The myth of the multi-vitamin: costly or life-saving?
Written by Alyssa Clark
Multivitamins have been the one “safe” constant in a world of medical inconstants; vitamins have been publicized and proven to improve heart health, joint health and even aid with memory loss in Alzheimer and Dementia patients. Whether it’s gummy for disgruntled kids, or easy to swallow tablets for those opposed to chewable, the vitamin has always been there as a self-help gem throughout the years. With more than half of the adult population in the United States alone admitting to taking some sort of vitamin daily, it is no secret that a change in this established order could do a number on vitamin-related businesses.
"The (vitamin and supplement) industry is based on anecdote, people saying 'I take this, and it makes me feel better,' said Dr. Edgar Miller, professor of medicine and epidemiology at Johns Hopkins University School of Medicine and co-author of the editorial.
"It's perpetuated. But when you put it to the test, there's no evidence of benefit in the long term. It can't prevent mortality, stroke or heart attack."
Just last week an editorial published in Annals of Internal Medicine stated that using supplements and multivitamins to prevent chronic illnesses is a waste of money. Whether or not the entire public opinion registers with this claim is unknown, however the response and feedback commiserating with this claim is hard to ignore. John Hopkins School of Medicine co-authored the study, and gave even more credibility to the claim due to its influential stamp on recent healthcare trends and developments.
"It is pretty common that in this day and age with the lifestyle many of us lead that we don't always take the time to have a balanced diet, and even if you do have a balanced diet, you can still have nutritional deficiencies."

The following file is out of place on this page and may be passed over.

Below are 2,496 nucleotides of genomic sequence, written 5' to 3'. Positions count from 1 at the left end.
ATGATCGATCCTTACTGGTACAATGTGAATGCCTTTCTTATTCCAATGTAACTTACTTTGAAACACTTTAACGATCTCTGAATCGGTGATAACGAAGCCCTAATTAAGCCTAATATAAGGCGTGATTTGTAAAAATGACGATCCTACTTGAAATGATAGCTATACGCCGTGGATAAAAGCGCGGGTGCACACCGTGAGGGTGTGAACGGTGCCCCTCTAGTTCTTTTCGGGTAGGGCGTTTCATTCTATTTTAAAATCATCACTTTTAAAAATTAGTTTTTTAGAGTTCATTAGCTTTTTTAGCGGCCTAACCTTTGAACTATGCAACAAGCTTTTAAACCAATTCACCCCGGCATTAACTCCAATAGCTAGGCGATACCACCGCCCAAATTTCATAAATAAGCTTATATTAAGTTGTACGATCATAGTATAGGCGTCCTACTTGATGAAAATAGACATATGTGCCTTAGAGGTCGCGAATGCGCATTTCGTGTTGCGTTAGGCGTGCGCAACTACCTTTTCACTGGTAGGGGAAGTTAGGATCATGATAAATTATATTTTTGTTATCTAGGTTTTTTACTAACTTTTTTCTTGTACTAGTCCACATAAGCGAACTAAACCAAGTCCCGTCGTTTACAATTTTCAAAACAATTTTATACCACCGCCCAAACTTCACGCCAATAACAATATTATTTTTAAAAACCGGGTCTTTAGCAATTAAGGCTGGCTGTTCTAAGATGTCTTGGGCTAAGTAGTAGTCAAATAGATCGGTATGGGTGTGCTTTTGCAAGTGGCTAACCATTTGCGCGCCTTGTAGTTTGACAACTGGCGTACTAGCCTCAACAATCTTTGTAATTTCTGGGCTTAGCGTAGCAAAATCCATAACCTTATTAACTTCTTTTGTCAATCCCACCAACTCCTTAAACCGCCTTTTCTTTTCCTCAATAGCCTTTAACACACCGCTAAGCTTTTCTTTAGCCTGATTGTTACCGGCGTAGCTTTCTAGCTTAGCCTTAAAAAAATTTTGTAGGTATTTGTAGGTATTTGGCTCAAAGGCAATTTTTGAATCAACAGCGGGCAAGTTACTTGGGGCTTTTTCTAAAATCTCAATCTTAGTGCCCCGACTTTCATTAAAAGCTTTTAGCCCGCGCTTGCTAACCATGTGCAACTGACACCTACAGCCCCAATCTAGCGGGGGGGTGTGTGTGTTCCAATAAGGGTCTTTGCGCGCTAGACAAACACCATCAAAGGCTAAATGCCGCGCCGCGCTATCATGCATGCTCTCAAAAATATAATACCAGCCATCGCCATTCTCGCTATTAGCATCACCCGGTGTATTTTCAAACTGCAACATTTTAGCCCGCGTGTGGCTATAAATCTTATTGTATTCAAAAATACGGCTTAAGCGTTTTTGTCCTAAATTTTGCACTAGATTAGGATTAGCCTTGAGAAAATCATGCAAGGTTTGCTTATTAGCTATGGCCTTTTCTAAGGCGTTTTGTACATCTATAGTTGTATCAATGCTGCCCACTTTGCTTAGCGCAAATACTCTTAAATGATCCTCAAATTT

The research was entitled "Enough is Enough: Stop Wasting Money on Vitamin and Mineral Supplements," and is comprised of three studies analyzing the effects of multivitamins on preventing heart attacks and cancer, as well as improving cognitive function in men older than 65. All three of these respective studies were also published in this week's Annals of Internal Medicine.
One of the studies in particular surveyed 6,000 men older than 65 who had experienced a heart attack or heart problem of some kind. These men were assigned to take three multivitamins or placebos twice a day for 12 years; the men were administered cognitive tests and the results determined no differences between those taking the vitamins and those taking the placebos.
"They didn't select people who eat good diets or bad diets," he said. "You assume that these people selected are the typical American diet. Taking a supplement in place of a poor diet doesn't work."
"For people with deficiencies, malabsorption issues, and to prevent neural tube defects in pregnancy -- there are a small number of conditions where we prescribe them."
With big-name pharma companies like GMC, Nature Made, Ester-C, Darwin (Trader Joes), Biore, Bayer and others involved in the vitamin business, how will this recent pull away from vitamins impact businesses? Is this finally a progression away from our prescription and pill dependency once and for all? The need for supplements to support specific nutritional deficiencies is clear— but is that where this new trend draws the line for household vitamin-producing pharma companies?